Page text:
Since its establishment in 1984, Vital has seen steady increases in sales, which reached nearly ¥6 billion 2008.

Ichinoseki attributes his company's success to ceaseless efforts demonstrate the merits of its products to doctors. Vital holds regular seminars for doctors and occasionally invites physicians from overseas who have used a particular device to explain its advantages.

"It's a costly method, but it's much more effective to have a fellow doctor speak rather than us trying to explain to the experts the merits of a particular tool," Ichinoseki said.

Although Vital does not develop its own equipment, Ichinoseki has made his own contribution to research and development in cardiovascular medicine. As well as working with doctors to discover the most advanced, patient-friendly surgical techniques, he works with overseas manufacturers to modify products to suit Japanese surgeons and patients, and has even attempted to develop equipment with Japanese manufacturers based on requests from clients.

But Ichinoseki said he is not interested in patenting his ideas.

"When you try to protect technology with patents, it hinders the potential for the technology to improve. I think anybody should be able to use the technology necessary to save people's lives."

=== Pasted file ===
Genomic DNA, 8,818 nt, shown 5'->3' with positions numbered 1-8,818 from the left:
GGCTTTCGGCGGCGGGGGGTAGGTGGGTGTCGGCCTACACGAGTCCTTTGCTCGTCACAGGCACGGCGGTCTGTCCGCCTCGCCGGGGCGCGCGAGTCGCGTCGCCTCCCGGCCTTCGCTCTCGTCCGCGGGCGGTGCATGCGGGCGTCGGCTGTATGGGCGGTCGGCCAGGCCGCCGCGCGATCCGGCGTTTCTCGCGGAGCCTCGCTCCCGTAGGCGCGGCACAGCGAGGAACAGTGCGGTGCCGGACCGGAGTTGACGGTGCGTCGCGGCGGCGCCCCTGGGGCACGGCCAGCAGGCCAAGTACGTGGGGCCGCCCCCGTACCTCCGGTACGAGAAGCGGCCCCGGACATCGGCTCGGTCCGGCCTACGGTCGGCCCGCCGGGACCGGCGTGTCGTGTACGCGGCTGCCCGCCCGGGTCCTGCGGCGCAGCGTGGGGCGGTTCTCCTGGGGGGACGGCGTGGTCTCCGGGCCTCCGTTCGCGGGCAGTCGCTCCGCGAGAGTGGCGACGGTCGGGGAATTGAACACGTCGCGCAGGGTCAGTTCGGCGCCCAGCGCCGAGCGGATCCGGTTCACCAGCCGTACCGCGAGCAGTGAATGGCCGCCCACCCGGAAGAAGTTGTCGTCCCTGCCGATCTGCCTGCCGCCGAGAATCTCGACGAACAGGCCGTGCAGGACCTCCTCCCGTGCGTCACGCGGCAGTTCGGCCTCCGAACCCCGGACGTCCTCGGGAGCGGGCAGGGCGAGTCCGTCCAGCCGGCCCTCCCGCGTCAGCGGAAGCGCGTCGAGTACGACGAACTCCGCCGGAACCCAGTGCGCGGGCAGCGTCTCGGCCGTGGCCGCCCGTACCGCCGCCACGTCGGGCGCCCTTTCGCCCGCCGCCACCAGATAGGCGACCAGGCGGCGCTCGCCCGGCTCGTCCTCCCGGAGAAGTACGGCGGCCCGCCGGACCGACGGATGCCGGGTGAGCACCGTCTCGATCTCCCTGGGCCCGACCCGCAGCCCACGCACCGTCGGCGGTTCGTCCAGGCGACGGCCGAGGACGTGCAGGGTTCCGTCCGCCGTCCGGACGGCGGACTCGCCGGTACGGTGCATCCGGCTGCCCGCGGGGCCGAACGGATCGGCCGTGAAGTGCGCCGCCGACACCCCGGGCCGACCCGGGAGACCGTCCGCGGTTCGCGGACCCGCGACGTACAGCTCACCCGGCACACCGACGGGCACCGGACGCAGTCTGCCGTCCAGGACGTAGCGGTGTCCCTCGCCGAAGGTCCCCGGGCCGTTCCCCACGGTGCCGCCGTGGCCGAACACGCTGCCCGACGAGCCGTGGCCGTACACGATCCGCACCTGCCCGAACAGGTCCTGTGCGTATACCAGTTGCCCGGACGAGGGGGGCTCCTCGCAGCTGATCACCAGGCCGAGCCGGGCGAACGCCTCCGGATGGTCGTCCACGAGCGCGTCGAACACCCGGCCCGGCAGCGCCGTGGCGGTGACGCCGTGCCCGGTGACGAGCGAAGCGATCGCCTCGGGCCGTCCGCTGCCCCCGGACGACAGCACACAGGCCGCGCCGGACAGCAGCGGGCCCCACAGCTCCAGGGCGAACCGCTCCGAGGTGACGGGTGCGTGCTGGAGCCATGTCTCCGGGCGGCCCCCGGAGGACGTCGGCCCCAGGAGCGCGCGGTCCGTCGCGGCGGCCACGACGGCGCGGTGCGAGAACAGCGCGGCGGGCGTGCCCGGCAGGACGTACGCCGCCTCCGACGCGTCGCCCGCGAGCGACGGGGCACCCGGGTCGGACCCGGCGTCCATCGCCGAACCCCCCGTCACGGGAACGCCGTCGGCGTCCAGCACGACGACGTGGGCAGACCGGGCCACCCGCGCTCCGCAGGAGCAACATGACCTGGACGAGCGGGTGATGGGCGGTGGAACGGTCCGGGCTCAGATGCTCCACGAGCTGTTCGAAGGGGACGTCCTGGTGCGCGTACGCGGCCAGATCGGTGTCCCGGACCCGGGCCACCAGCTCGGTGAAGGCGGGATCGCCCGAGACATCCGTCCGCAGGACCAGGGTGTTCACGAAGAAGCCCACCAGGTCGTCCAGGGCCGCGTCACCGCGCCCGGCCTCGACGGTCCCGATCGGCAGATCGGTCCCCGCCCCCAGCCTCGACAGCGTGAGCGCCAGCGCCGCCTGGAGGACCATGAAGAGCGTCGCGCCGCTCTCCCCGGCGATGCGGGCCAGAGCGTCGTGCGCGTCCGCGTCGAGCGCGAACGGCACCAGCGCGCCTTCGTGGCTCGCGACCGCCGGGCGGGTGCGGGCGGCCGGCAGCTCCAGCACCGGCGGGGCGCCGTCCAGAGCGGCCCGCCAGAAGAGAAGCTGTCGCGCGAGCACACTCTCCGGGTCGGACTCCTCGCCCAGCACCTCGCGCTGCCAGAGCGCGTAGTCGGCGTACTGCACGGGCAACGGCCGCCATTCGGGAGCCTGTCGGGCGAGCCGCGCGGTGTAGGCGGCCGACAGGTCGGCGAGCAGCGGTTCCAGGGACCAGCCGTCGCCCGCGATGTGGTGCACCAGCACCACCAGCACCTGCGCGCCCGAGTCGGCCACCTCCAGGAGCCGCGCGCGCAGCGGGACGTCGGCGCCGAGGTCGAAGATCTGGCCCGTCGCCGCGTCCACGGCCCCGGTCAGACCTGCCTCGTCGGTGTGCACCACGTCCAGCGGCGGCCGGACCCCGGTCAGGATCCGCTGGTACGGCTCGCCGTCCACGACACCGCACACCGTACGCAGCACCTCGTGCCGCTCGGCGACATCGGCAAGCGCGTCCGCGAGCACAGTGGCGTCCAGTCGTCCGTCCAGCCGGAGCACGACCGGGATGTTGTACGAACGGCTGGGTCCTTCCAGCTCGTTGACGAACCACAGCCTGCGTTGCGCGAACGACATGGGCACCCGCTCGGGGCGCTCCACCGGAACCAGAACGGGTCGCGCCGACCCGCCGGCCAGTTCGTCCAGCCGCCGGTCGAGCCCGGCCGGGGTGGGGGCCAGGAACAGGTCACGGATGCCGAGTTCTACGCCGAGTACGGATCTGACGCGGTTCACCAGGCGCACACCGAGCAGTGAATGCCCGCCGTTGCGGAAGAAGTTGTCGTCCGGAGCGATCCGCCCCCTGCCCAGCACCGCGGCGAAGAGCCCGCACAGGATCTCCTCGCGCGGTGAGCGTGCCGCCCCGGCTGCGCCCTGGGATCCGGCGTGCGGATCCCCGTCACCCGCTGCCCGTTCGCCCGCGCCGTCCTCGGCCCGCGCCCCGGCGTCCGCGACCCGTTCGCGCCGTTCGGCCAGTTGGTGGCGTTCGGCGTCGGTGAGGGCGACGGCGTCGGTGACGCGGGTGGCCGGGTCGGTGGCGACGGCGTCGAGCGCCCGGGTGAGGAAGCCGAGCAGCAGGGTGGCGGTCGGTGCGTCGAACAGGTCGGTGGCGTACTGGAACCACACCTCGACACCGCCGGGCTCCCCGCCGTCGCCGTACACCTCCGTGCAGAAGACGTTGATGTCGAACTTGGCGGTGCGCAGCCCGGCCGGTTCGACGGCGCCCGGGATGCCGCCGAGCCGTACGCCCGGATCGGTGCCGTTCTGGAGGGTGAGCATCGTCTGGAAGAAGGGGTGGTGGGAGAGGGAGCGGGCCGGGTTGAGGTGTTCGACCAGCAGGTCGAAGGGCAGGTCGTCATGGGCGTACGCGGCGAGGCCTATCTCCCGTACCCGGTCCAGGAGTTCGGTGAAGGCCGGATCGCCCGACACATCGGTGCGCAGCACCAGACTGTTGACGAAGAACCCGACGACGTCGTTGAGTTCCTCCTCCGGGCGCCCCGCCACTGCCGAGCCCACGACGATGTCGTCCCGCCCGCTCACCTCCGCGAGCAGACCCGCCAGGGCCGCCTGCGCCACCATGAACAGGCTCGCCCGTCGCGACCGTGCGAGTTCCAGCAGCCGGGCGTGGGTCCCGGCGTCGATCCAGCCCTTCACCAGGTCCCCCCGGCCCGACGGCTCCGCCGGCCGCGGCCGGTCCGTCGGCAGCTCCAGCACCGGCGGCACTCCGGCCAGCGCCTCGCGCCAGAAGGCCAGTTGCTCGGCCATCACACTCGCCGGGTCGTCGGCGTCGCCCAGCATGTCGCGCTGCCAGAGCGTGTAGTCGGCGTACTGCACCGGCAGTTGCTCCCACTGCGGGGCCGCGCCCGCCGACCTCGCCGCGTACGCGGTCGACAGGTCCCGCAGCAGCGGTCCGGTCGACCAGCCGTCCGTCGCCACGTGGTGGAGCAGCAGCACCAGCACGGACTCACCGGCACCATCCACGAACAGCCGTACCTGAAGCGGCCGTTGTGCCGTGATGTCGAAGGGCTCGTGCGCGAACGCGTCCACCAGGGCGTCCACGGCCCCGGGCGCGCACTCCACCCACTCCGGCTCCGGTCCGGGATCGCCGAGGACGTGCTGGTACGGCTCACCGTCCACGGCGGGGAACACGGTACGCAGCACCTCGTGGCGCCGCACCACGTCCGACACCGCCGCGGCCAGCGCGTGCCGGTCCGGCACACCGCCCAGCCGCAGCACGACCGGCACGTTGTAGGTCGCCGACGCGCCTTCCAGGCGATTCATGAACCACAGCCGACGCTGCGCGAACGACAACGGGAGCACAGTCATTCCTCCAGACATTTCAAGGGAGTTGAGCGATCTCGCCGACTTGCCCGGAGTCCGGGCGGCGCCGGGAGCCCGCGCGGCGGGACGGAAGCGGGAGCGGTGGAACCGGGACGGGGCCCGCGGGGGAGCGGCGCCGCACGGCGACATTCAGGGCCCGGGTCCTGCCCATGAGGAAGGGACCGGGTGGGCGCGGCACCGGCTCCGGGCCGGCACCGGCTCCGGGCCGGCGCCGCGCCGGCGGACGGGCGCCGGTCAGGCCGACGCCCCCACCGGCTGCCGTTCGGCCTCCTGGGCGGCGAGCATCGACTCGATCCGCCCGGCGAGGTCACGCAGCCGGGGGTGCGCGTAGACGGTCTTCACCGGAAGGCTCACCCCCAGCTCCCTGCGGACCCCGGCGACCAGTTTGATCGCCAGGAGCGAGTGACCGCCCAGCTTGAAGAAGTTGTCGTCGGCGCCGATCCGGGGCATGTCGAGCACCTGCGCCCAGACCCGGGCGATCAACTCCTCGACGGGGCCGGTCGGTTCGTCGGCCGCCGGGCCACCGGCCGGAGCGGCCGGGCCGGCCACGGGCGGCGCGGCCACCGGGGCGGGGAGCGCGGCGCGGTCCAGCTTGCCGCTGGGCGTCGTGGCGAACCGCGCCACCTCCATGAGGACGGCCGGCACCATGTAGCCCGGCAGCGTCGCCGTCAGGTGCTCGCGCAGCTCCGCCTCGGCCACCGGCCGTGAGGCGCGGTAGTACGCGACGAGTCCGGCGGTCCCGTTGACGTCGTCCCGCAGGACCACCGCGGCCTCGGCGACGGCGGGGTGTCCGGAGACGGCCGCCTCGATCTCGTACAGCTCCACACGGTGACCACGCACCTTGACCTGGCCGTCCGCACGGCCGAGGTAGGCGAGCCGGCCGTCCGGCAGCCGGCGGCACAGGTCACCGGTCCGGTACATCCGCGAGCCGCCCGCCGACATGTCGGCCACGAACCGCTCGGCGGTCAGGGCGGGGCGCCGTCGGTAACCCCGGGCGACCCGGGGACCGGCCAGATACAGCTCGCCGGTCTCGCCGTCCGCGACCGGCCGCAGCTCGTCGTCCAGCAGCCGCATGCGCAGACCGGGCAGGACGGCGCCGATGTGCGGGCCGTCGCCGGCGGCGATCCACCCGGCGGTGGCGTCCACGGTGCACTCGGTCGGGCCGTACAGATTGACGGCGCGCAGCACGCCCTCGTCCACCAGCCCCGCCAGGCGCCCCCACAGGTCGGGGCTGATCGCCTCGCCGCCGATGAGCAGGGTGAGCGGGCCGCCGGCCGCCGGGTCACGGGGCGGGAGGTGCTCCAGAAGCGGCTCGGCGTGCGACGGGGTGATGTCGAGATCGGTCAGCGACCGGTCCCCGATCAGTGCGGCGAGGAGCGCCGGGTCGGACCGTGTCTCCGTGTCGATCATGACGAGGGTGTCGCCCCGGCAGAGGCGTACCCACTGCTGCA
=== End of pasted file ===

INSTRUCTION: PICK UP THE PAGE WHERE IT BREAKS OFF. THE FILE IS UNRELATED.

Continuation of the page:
Japan is the second-largest market for medical equipment, after the United States, worth some ¥2 trillion a year over the last decade. Imported equipment, mostly therapeutic, account for 40 percent.

"I believe Japanese manufacturers do have the technology to develop the equipment. But the market for a particular (device) is just too small for domestic manufacturers to make ends meet when you think of all the necessary investment to develop a medical product," Ichinoseki said.

In addition to its import business, Vital also serves as a wholesaler, providing hospitals with medical equipment and supplies.

Hospitals need a wide range of medical equipment for diagnosis and treatment. Because it is impractical for hospitals to deal individually with the vast number of dealers handling specific devices, dealers linked to hospitals act as agents and coordinate with the various importers and suppliers.

Except for particularly expensive purchases, which hospitals make directly, equipment suppliers traditionally carry an inventory, taking payment on only those products that are used. Keeping track of that inventory is a real challenge for dealers, who spend much of the day at the hospital counting the number of items used, Ichinoseki said.